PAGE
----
CDC 5/6

A mumps outbreak at Temple University has over 100 students fighting the illness and thousands of others lining up for a measles, mumps and rubella vaccine, according to Delaware Online. Are students on the BGSU campus immune from the possibility of a similar outbreak?

The Center for Disease Control explains college campuses are ideal breeding grounds for viral illness like the mumps, with students living in close quarters and not always practicing anti-germ precautions. There’s also a concern about the vaccinations in the target age demographic.

“Maybe some of those college students are losing their immunity to the mumps. It can happen. In an outbreak, they always recommend a booster,” said Kathy Teeple, RN, public health nurse for the Wood County Health Department.

While the efficacy of the MMR vaccine is relatively high — for mumps specifically it is 95%-97% after two doses — anyone born in the early 1990s is at a higher risk because vaccine handling was different. Teeple explains vaccines are fragile and require specific handling.

“There is a little bit of concern for that age demographic, because vaccine handling procedures have changed, especially recently. So that age demographic, the vaccine may not have been stored or transported at proper temperatures. If the vaccine falls out of that range for even a short period of time it can affect vaccine efficacy,” WCHD epidemiologist Tyler Briggs said.

He added recently the control practices for transport and storage of vaccines have tightened. Now vaccines must be kept within a few degrees in temperature.

But those practices may have been the cause of the CDC reported spike in mumps cases every five years since 2006, Briggs said. The last three years have seen a consistently high number of cases. There were between 5,000-6,000 cases in both 2016 and 2017, the highest number of cases since 2006. The data isn’t complete for 2018 or 2019 yet, but both have trends toward a high number of cases.

Penn State University has also had two confirmed cases and at least one suspected case this spring, according to CBS-affiliate WTAJ-TV in Altoona, Pennsylvania. This is the third year in a row the university has had the illness visit campus.

Different universities have different immunization requirements for admission. The Ohio State University requires proof incoming students have had the full set of recommended vaccinations before the start of classes. The University of Toledo only requires incoming students have the two doses of the MMR vaccine for admission. Temple University, where they are facing a large outbreak, only requires the meningitis vaccination for those who plan on living on campus.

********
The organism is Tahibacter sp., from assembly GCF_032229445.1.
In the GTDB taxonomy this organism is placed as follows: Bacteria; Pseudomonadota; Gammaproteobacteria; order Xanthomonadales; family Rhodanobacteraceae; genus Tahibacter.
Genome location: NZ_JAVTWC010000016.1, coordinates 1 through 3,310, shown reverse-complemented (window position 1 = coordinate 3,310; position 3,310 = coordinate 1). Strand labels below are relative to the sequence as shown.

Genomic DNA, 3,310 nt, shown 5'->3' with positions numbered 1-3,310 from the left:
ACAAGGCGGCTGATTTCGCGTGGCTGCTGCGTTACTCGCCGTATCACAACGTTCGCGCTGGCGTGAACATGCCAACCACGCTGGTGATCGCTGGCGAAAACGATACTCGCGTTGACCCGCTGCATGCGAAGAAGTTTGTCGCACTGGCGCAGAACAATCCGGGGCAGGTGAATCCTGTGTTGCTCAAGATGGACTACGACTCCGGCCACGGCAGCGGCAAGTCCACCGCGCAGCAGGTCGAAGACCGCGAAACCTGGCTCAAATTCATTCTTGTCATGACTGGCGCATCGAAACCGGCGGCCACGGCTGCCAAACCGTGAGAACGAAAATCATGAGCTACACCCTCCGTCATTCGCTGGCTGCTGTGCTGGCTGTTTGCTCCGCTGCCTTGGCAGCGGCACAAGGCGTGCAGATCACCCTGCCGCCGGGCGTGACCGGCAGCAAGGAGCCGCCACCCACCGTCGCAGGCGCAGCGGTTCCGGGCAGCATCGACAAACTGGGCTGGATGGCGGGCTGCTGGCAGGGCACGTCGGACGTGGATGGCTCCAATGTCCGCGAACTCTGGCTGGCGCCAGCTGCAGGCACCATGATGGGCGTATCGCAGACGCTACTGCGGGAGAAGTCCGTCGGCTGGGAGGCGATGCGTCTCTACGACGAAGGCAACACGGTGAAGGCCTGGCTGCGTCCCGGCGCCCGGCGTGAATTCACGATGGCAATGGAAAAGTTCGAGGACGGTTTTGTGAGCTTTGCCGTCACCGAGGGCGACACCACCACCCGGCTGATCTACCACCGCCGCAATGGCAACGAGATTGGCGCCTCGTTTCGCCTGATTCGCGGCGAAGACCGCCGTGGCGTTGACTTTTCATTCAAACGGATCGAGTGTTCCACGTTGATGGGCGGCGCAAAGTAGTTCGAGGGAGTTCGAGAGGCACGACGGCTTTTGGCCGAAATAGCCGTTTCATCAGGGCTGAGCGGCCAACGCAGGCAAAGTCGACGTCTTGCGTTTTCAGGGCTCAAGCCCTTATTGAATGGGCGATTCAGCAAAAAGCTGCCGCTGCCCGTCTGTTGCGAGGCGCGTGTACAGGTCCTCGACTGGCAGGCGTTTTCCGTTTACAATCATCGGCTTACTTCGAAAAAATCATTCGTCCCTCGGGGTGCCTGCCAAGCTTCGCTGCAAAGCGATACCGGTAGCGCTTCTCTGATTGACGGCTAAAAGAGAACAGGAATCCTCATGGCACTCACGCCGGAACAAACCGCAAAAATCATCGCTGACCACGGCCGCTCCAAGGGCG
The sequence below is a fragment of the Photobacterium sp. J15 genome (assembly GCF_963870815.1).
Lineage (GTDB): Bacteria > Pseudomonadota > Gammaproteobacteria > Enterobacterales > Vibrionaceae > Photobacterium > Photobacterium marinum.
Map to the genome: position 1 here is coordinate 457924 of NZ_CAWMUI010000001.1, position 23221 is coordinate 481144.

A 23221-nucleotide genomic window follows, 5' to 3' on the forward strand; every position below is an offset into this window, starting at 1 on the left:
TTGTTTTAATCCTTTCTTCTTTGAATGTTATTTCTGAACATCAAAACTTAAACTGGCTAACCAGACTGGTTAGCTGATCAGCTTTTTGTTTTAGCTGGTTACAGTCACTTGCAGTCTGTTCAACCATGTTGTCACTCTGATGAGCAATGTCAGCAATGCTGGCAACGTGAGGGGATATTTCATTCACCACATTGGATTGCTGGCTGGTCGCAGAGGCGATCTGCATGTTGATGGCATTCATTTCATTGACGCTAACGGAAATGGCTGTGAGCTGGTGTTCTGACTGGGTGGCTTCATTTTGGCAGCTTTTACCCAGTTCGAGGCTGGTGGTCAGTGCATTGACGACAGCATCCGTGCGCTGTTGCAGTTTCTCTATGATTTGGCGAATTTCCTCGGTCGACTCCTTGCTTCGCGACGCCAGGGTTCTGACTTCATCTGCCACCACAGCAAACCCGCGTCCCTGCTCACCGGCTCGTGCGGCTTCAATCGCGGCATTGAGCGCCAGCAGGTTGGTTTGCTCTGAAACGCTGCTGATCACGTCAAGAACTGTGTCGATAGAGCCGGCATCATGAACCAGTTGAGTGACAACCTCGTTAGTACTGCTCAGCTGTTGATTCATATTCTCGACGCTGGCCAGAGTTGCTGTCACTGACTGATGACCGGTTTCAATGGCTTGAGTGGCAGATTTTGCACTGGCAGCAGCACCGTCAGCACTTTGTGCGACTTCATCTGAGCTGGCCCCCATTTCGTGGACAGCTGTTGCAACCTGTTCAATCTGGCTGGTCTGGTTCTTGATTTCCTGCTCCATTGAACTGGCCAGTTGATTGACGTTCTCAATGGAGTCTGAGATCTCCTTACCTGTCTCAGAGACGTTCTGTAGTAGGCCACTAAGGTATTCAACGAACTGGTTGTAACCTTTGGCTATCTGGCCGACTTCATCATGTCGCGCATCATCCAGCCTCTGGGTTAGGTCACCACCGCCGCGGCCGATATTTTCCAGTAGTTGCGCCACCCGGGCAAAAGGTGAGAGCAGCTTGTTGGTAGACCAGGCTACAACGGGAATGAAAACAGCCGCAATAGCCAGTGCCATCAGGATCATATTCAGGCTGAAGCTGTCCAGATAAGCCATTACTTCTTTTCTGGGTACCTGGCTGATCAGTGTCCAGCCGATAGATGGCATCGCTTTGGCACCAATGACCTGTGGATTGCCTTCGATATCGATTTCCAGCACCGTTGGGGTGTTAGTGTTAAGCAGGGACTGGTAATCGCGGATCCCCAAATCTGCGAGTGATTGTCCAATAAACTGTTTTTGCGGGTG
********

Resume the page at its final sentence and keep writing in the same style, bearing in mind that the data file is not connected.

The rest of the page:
Penn State University stands behind the concept of vaccination.

“Immunizations offer safe and effective protection from vaccine-preventable diseases. The United States is experiencing re-emergence of many diseases, in part due to factors such as non-immunized and under-immunized persons and global travel. Penn State, along with University Health Services, strongly supports the use of vaccines to protect the health of individual students and the campus community as a whole,” Penn’s website reports.

It goes on to inform students if they choose to attend the university without the protection of vaccinations, the university reserves the right to remove them from campus in the case of an outbreak. This is for both the safety of the unvaccinated student and the community, Briggs explained.

“In Ohio, non-vaccinated students can be excluded from classes for up to two incubation cycles after the last outbreak of a disease. In a college setting that could prove disastrous,” he said. “With the mumps, that could be as much as 45 days.”

Sara Bednarski, BGSU director of communications, explained BGSU does not have a vaccination requirement for attendance.

“At BGSU, we ask students to self-report vaccinations and immunizations. While we don’t have requirements, we do recommend Hepatitis B and Meningitis. This information is captured in the Housing portal,” she said.

Briggs and Teeple said they are ready for any outbreak Wood County may see. They recommended college students stay aware of the signs and symptoms of mumps.

“It’s pretty hard to miss. The swollen glands give it away. It isn’t like anything else you have ever seen,” Teeple said.

Briggs added some of the symptoms may mimic other viral illnesses and sometimes it makes early detection more difficult. It is harder to transmit than the measles, though.

“If there is no exposure, vaccination isn’t going to matter. If you are exposed and you aren’t vaccinated, your chances of getting sick are a lot higher. Mumps requires close contact exposure. You have to come into contact with saliva. With measles, if someone sneezes in the room there is a high possibility you can get sick,’ Briggs said.

He also explained the mumps’ longer incubation period could explain why it spreads so easily on college campuses.

“Mumps’ incubation period is upwards of fortyish days, the average is 28 days. That makes it hard to track where the person has been. When you ask a person where they have been for the last 40 days — we get a lot of ‘I don’t know,’” he said.

Teeple feels Temple University is taking the right step in offering a vaccination clinic. She adds an extra dose won’t hurt anyone.

“The problem is no shot is 100% effective. I’ve had the mumps. It’s better to go get checked than to wait and see,” Teeple concluded.

 

React to this Post

You must be logged in to react.
Click any reaction to login.
0
0
0
0
0

Load comments